The Medical journal of Australia | 2 Jun 2017
P Kiely, EM Wood, M Gambhir, AC Cheng, ZK McQuilten and CR Seed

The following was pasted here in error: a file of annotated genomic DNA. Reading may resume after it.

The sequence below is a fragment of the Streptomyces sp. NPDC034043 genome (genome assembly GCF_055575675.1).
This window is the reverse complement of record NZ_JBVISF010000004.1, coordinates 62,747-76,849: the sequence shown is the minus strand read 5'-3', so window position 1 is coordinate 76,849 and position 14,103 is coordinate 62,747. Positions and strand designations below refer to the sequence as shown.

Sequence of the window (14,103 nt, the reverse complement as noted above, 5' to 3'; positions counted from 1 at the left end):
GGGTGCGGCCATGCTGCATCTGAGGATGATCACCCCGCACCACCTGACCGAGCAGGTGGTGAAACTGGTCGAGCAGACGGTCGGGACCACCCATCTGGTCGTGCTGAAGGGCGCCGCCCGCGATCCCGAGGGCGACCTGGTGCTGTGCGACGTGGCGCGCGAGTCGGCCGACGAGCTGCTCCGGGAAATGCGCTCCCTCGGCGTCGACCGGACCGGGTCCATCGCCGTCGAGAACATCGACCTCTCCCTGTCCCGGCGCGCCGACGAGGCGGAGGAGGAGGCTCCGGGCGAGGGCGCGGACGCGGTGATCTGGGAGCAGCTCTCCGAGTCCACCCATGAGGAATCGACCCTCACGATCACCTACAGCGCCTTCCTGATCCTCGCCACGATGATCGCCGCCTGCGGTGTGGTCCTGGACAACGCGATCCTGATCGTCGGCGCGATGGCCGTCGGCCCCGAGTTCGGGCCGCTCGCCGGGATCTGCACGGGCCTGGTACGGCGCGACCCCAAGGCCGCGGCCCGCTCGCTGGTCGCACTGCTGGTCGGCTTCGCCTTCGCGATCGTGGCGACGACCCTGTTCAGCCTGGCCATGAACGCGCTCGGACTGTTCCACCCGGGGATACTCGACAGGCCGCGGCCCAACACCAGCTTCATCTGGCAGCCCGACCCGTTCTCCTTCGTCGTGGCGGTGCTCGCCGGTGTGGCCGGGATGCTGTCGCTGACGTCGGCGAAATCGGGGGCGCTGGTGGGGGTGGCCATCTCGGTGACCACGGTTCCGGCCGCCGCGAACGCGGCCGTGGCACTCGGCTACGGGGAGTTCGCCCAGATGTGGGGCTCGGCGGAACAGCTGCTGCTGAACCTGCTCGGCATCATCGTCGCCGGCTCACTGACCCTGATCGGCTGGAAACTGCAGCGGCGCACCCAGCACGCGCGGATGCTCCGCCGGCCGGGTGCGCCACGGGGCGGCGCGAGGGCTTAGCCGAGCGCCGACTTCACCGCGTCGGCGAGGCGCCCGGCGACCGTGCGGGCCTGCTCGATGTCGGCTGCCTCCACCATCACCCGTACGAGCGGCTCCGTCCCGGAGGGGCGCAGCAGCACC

Emerging infectious diseases (EIDs) are infectious diseases whose incidence has increased in humans in the past 20 years or could increase in the near future. EID agents may represent a threat to blood safety if they infect humans, cause a clinically significant illness, include an asymptomatic blood phase in the course of infection, and are transmissible by transfusion. EID agents are typically not well characterised, but there is a consensus that we can expect ongoing outbreaks. Strategies to manage the risk to blood safety from EIDs include ongoing surveillance, regular risk assessments, modelling transfusion transmission risk, and deferral of donors with a recent travel history to outbreak areas. The 2015-16 Zika virus (ZIKV) outbreak in the Americas is the largest reported ZIKV outbreak to date, and it highlights the unpredictable nature of EID outbreaks and how quickly they can become a major public health problem. This ZIKV outbreak has provided evidence of a causal link between the virus and microcephaly in newborns. In assessing the potential risk of ZIKV to blood safety in Australia, it should be noted that a relatively small number of imported ZIKV infections have been reported in Australia, there have been no reported cases of local ZIKV transmission, and the geographical distribution of the potential ZIKV mosquito vector in Australia (Aedes aegypti) is limited to northern Queensland. Moreover, reported transfusion-transmitted ZIKV cases worldwide are rare. At present, ZIKV represents a low risk to blood safety in Australia.
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